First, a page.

Sequence variation and linkage disequilibrium in the GABA transporter-1 gene (SLC6A1) in five populations: implications for pharmacogenetic research.

Hirunsatit R, Ilomäki R, Malison R, Räsänen P, Ilomäki E, Kranzler HR, Kosten T, Sughondhabirom A, Thavichachart N, Tangwongchai S, Listman J, Mutirangura A, Gelernter J, Lappalainen J - BMC Genet. (2007)

This graph illustrates LD span (expressed as median r2) in different populations. Median r2 calculated for SNP pairs in different distance bins (0.1–10 kb, 10.01–20 kb etc) is presented.
© Copyright Policy - open-access
Related In: Results  -  Collection

License
Show All Figures
getmorefigures.php?uid=PMC2175509&req=5

Figure 3: This graph illustrates LD span (expressed as median r2) in different populations. Median r2 calculated for SNP pairs in different distance bins (0.1–10 kb, 10.01–20 kb etc) is presented.
Mentions: In accordance with low levels of LD, Tagger identified few haplotype tagging SNPs [17]. A SNP tagging approach would have allowed omission of three SNPs each in the EA, Finnish, and Thai populations and omission of two SNPs in the Hmong population. None of the 16 SNPs examined in the AA population was identified as a haplotype tagging SNP. We estimated the span of LD in different populations using r2/distance as an index. The index of LD span was about twofold higher in the Hmong population than in any of the other populations. The differences were greatest in the distance bins < 10 kb and 30–40 kb, where the median r2/distance value was two-to-three fold higher in the Hmong than in the other populations (Figure 3).

Bottom Line: Common population-specific variants were found in African-Americans, including a novel 21-bp promoter region variable number tandem repeat (VNTR), but no such variants were found in any of the other populations studied.European-Americans and Finns did not differ in genetic diversity or LD patterns.Although the Hmong had the highest level of LD, our results suggest that a strategy based on the use of tag SNPs would not translate to a major improvement in genotyping efficiency.

View Article: PubMed Central - HTML - PubMed

Affiliation: Yale University School of Medicine, Department of Psychiatry, New Haven, CT, USA. rungnapa.h@student.chula.ac.th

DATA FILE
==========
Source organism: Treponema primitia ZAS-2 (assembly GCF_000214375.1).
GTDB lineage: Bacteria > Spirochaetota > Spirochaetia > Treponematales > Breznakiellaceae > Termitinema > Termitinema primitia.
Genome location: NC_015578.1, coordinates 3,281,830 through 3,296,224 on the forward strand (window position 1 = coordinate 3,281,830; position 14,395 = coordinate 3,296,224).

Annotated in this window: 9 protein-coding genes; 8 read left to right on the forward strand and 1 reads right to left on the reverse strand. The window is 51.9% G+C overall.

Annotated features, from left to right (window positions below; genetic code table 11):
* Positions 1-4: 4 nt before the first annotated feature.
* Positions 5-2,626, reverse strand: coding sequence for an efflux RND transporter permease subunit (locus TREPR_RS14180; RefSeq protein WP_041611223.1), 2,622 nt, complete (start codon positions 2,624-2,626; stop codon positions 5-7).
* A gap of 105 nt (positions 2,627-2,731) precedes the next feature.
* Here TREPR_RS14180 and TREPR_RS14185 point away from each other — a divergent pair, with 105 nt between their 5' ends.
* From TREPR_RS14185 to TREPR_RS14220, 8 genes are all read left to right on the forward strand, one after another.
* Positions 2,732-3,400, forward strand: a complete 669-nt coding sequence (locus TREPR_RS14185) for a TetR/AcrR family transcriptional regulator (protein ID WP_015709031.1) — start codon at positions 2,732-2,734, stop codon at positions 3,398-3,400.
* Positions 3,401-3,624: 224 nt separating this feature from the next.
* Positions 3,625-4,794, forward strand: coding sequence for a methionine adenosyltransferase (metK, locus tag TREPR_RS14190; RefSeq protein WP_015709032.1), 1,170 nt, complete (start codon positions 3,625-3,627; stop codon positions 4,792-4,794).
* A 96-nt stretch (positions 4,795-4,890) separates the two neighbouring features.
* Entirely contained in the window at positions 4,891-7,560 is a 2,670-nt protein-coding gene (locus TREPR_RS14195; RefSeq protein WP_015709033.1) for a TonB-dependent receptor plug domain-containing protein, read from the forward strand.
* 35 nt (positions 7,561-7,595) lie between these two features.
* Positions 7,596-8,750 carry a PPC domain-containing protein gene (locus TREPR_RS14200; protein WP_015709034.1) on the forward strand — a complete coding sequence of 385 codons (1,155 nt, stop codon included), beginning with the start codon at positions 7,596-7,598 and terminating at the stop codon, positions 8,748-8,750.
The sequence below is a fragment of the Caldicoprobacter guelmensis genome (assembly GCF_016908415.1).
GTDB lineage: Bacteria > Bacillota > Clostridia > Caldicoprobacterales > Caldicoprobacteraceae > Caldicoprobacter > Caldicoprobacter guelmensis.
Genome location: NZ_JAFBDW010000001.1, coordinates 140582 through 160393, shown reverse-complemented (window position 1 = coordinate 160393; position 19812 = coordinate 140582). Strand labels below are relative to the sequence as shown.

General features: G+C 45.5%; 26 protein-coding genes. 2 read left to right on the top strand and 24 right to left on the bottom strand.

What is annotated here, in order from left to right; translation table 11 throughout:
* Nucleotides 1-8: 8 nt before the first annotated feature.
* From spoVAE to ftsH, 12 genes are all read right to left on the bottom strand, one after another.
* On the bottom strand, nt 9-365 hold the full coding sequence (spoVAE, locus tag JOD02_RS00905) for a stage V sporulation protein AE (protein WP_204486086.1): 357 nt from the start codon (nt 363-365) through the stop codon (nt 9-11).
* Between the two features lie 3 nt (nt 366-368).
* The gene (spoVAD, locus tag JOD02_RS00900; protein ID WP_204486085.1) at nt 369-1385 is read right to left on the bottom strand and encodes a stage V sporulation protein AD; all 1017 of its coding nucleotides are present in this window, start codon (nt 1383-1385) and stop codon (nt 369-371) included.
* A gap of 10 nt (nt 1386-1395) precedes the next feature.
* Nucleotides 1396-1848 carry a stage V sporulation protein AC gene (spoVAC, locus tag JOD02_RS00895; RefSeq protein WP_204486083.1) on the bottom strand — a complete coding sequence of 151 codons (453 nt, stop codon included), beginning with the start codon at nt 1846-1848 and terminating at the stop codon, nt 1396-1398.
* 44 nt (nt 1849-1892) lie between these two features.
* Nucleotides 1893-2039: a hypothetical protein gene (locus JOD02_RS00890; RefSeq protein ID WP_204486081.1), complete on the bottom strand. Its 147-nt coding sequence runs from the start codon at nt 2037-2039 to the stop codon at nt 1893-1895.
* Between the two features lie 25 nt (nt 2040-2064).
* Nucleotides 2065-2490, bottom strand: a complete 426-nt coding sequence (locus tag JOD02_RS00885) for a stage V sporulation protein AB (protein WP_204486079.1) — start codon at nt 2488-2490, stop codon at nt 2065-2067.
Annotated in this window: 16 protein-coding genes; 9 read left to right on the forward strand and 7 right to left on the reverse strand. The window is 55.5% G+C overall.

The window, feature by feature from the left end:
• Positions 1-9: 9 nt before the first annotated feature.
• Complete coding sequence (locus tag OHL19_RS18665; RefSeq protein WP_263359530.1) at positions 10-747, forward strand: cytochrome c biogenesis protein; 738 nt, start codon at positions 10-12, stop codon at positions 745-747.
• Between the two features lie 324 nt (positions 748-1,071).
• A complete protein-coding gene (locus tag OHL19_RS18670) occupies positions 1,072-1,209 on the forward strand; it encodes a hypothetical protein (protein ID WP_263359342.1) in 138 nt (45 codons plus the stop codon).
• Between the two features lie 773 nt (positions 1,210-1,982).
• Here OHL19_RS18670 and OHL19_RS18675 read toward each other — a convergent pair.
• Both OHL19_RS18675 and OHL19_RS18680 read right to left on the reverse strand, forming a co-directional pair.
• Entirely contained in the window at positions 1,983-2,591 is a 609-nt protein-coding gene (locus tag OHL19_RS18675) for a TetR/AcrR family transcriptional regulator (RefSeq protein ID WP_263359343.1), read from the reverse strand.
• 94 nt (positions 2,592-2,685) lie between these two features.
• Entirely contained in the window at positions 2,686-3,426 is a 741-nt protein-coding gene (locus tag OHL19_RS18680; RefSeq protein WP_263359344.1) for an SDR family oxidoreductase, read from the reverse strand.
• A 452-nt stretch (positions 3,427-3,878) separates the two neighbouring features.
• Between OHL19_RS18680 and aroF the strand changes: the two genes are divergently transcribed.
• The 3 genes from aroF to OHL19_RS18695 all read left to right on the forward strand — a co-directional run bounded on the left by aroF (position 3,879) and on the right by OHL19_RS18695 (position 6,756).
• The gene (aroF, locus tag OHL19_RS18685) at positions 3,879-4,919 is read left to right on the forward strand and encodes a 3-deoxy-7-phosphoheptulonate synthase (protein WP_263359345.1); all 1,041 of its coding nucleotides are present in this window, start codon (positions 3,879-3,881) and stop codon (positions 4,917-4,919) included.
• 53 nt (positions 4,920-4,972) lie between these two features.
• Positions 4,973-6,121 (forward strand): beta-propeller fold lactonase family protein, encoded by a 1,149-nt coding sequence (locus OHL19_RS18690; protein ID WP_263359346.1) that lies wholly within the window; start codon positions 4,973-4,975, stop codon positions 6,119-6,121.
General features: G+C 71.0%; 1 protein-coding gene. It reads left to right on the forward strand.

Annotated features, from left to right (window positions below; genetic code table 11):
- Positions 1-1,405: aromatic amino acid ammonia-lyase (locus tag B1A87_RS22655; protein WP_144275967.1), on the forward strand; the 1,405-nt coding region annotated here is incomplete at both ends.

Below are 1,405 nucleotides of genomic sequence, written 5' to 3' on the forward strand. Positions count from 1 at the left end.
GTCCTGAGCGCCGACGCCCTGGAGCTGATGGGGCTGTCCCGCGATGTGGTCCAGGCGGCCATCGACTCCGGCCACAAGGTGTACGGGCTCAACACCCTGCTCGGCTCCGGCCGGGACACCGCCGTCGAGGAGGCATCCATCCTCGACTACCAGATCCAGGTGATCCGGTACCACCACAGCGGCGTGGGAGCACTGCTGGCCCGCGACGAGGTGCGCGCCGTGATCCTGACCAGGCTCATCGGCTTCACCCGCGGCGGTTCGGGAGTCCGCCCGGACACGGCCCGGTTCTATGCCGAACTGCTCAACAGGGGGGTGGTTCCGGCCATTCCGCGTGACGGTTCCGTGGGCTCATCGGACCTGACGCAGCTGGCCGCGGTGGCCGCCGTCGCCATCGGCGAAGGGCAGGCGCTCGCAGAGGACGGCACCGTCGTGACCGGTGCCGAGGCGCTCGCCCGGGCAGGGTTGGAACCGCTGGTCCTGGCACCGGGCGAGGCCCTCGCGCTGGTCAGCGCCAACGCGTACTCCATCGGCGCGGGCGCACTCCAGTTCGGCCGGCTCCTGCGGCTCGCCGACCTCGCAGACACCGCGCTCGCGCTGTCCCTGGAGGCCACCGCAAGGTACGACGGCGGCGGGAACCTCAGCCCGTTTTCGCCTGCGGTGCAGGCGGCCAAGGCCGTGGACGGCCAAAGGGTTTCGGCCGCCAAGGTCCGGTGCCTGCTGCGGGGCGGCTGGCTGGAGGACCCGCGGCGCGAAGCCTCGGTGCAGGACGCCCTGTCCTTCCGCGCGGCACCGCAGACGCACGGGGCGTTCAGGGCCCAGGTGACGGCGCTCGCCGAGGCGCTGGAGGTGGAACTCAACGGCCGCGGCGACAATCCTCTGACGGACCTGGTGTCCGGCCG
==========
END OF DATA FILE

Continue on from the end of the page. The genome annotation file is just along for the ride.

ABSTRACT

Background: GABA transporter-1 (GAT-1; genetic locus SLC6A1) is emerging as a novel target for treatment of neuropsychiatric disorders. To understand how population differences might influence strategies for pharmacogenetic studies, we identified patterns of genetic variation and linkage disequilibrium (LD) in SLC6A1 in five populations representing three continental groups.

Results: We resequenced 12.4 kb of SLC6A1, including the promoters, exons and flanking intronic regions in African-American, Thai, Hmong, Finnish, and European-American subjects (total n = 40). LD in SLC6A1 was examined by genotyping 16 SNPs in larger samples. Sixty-three variants were identified through resequencing. Common population-specific variants were found in African-Americans, including a novel 21-bp promoter region variable number tandem repeat (VNTR), but no such variants were found in any of the other populations studied. Low levels of LD and the absence of major LD blocks were characteristic of all five populations. African-Americans had the highest genetic diversity. European-Americans and Finns did not differ in genetic diversity or LD patterns. Although the Hmong had the highest level of LD, our results suggest that a strategy based on the use of tag SNPs would not translate to a major improvement in genotyping efficiency.

Conclusion: Owing to the low level of LD and presence of recombination hotspots, SLC6A1 may be an example of a problematic gene for association and haplotype tagging-based genetic studies. The 21-bp promoter region VNTR polymorphism is a putatively functional candidate allele for studies focusing on variation in GAT-1 function in the African-American population.

Show MeSH
Related in: MedlinePlus